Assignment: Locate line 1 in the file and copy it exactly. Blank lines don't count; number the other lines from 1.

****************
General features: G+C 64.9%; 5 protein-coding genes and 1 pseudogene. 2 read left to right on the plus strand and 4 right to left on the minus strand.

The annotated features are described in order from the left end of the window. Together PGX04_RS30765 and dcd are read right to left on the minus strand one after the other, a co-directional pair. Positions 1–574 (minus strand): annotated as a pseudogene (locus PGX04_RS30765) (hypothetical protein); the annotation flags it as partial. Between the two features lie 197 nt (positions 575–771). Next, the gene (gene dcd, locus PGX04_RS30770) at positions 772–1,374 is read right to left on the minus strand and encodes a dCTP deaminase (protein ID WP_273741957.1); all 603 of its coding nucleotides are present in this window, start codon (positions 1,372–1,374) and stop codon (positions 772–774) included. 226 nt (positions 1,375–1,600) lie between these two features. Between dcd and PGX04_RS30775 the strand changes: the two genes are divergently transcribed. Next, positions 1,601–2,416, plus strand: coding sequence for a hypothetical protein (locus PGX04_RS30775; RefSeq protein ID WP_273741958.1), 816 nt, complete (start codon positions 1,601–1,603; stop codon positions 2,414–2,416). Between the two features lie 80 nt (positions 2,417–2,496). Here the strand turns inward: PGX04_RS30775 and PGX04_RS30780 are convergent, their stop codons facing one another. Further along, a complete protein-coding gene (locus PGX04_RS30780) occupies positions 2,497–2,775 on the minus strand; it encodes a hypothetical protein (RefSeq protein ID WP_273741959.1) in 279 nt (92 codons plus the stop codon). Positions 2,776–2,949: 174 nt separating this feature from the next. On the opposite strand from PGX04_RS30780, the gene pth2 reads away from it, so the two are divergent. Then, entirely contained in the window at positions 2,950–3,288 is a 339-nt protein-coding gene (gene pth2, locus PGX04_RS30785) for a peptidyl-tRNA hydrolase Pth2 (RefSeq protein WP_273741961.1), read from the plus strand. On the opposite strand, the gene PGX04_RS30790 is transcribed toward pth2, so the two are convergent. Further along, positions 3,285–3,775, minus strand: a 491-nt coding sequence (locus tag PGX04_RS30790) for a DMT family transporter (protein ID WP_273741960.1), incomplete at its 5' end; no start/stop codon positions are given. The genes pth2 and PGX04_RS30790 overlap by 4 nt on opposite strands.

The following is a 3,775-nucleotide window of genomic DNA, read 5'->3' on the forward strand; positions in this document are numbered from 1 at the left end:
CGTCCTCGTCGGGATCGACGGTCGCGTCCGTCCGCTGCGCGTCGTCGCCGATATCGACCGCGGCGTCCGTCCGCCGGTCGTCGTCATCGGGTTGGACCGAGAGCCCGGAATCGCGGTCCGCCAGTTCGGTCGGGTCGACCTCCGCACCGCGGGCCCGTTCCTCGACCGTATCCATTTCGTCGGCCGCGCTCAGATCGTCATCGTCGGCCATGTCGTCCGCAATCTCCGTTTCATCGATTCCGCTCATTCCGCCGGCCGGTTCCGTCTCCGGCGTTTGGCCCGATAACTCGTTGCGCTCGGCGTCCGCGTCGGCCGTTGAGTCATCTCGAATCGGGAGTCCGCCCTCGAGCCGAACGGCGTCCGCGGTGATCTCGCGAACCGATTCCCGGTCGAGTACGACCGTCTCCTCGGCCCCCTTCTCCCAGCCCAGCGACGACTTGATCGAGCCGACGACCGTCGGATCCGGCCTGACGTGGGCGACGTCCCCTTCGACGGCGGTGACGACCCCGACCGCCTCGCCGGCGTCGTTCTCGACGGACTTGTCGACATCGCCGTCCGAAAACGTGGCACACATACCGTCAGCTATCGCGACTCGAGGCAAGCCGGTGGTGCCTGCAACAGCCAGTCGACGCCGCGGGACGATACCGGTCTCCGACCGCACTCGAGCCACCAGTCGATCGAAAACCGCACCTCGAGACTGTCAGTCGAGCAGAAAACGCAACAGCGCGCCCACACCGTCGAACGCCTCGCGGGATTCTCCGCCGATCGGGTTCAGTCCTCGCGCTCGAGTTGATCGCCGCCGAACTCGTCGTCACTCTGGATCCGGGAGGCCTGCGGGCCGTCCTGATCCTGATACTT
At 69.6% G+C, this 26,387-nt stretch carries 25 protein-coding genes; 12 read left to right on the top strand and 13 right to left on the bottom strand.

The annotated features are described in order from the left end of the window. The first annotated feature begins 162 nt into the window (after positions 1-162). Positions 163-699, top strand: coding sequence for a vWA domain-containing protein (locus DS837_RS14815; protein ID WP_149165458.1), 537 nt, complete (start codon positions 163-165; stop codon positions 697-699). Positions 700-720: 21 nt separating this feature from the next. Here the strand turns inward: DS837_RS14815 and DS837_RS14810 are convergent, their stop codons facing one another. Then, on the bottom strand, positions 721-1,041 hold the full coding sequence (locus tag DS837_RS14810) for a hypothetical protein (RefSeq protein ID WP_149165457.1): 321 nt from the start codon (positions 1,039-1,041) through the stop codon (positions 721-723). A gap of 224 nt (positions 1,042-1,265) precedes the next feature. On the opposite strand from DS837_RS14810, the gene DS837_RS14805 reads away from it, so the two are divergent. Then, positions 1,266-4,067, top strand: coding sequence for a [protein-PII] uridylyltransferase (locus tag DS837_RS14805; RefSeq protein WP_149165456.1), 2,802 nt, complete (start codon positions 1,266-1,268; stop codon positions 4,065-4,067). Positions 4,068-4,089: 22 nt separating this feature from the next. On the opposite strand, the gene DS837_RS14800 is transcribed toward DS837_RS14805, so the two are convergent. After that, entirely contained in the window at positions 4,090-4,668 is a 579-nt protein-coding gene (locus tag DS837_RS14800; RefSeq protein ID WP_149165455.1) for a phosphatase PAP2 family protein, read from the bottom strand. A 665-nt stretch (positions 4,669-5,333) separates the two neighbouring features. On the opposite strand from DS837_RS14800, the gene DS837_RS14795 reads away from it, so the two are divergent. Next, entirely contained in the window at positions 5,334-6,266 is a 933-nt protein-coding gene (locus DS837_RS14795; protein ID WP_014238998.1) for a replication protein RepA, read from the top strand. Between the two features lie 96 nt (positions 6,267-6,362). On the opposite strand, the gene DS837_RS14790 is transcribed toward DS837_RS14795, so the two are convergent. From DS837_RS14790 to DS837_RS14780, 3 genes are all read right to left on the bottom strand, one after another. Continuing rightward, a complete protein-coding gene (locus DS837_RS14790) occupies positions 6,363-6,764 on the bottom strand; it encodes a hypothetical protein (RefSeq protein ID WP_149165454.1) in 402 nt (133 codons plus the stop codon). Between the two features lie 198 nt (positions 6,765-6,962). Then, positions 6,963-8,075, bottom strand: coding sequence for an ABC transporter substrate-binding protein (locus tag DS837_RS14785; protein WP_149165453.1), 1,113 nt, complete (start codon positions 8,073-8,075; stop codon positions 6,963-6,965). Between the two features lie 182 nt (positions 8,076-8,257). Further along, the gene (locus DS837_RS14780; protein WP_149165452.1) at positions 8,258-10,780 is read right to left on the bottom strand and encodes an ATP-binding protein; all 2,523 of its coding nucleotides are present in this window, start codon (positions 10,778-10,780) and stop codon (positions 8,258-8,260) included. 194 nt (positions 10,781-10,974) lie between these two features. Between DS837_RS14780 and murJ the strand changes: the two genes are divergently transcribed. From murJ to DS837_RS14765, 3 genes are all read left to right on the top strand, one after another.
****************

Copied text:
General features: G+C 64.9%; 5 protein-coding genes and 1 pseudogene. 2 read left to right on the plus strand and 4 right to left on the minus strand.